TORONTO — “It would be nice to win every game,” Marc-Edouard Vlasic was saying on Thursday morning in a manner that suggested he’d run the numbers. Yes, these San Jose Sharks essentially have to pull off the near-impossible for another chance to chase the Stanley Cup.
The dire reality of the situation is not being swept under the carpet in this dressing room. Joe Thornton, Logan Couture, Vlasic … one by one, the Sharks cited the need to go unbeaten — or very close to it — over the last dozen games.
At least they took care of business in Toronto when not doing so would have amounted to waving a giant white flag. It was a start, a necessary one, but the task before them remained enormous with six points still to make up.
“You just kind of take it day by day to be honest with you,” Thornton explained after the 4-1 victory over the Maple Leafs. “You can’t look too far ahead and you’re definitely not looking behind you. You’ve just got to stay in the moment.”
If only it were so simple.
There are a lot of different forces tugging at the string binding this organization together. Heck, it’s only been a week since Thornton took a pretty pointed shot at Doug Wilson in response to some comments the general manager made about Thornton’s stripped captaincy during an event with season-ticket holders.
And while that obviously made big headlines and will be focused on for the foreseeable future, it is really only a drop in the bucket.
The predominant feeling around the Sharks during a stop at Air Canada Centre was one of anger, and of frustration. Who can blame them? This has been a top-calibre, envy-of-the-league team — one with the second-highest cumulative win total (450) and winning percentage (.639) since the start of 2005-06 season — and they are running out of runway.
For this year, of course, but also likely for those beyond it. Change is on the horizon.
It’s going to take the passing of time and someone investing the effort into writing a book before we have a true picture on why the Sharks never managed to get their hands on the Stanley Cup.
There’s a good tale to be told.
This has been a great team that never quite was great enough and over the last seven weeks they haven’t even been good. The win over the hapless Leafs on Thursday was just San Jose’s seventh in 21 games.
Barring a miracle finish, it will be a season-defining stretch. Most forecasted the Sharks slipping a bit after a turbulent summer, but no one figured they’d be chasing teams like Winnipeg and Calgary in the Western Conference standings.
“Every year is a different year,” said even-handed coach Todd McLellan. “You can have the exact same players and you have to reinvent your team and reinvent your identity. At times we’ve done a very good job of that and other times we’ve struggled.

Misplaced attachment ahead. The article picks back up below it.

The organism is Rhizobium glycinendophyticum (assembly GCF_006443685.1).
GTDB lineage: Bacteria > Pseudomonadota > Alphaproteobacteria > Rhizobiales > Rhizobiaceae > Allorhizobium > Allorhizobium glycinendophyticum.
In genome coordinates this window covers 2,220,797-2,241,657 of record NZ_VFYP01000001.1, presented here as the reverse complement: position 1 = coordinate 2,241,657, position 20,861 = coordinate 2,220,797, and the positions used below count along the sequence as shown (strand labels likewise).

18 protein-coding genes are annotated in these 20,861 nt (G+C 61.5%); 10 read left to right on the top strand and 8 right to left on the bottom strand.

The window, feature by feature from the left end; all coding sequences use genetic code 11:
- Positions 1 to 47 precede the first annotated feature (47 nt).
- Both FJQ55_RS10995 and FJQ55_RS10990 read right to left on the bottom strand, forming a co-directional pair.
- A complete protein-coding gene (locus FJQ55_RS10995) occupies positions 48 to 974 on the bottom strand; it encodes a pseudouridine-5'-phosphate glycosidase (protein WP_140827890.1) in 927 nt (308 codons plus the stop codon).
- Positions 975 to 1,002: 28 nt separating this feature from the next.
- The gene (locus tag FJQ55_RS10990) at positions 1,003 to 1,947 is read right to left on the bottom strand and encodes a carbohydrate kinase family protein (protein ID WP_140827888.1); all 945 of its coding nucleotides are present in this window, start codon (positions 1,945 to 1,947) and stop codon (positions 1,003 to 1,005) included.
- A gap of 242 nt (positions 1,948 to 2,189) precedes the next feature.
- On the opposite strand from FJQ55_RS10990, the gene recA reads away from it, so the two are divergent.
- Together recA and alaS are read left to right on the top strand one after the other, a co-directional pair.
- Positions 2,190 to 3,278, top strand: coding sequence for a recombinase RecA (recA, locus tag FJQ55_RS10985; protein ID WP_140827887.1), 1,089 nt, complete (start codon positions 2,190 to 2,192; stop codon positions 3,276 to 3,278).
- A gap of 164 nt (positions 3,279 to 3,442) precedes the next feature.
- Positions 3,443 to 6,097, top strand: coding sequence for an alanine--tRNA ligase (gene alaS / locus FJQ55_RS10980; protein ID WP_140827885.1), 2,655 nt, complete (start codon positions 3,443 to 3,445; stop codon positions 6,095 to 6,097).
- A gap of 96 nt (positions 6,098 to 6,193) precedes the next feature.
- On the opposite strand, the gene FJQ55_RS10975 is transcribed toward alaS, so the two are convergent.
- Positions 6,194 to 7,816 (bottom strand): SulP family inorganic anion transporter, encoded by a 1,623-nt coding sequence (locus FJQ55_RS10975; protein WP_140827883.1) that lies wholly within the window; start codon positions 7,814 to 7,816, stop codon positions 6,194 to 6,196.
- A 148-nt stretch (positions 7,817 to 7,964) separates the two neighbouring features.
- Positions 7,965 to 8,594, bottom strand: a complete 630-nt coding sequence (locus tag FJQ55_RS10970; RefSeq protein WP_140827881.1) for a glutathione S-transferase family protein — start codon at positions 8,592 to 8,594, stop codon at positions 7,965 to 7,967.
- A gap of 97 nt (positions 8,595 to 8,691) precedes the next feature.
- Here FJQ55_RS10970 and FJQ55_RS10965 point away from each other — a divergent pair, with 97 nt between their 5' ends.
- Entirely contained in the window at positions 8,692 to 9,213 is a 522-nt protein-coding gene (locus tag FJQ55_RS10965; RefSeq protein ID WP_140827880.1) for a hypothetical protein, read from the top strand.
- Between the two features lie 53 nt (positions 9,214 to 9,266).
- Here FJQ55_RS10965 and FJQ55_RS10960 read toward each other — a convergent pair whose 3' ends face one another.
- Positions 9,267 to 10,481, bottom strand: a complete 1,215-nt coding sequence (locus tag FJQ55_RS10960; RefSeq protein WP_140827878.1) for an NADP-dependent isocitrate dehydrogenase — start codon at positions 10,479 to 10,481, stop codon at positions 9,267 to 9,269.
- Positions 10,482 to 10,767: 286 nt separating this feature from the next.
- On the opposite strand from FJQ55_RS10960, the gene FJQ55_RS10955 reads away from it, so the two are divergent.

“The inconsistency throughout the year with our group has been one of the biggest challenges that we’ve had and we’re still in that phase. If we’re going to get to where we want to go we’re going to have to be consistent.”
Should they fall short, there will be plenty of finger-pointing.
That appeared to start with Thornton and fellow veteran Patrick Marleau last summer and won’t stop there. Both veterans hold no-movement clauses and seem intent on holding the organization to them.
The job security of Wilson and McLellan is bound to be in question and once you start making those changes a whole bunch of other possibilities come into play afterwards. When expectations aren’t met, especially over a long period of time, this is what happens.
“It’s been a letdown obviously this season to be where we are,” said Couture. “We still have a chance to fight back so that’s what we’re going to try and do.”
At a time when most have written them off, there isn’t much other choice. One of the endearing aspects about sports is the element of surprise — who among us thought Ottawa would make a playoff push with an unknown journeyman goaltender? — so the Sharks have to cling to some level of belief.
They flew out of Toronto with two points, but still had five more road games to play getting back on home ice. They probably have to sweep them, too.
“The chances of that happening are not in our favour,” said Vlasic. “Put in the effort every night and you might get a win every night.”
On now to Montreal and Ottawa and Detroit and Philadelphia and Pittsburgh. On to an uncertain future where the only guarantee is that this organization won’t be what it once was.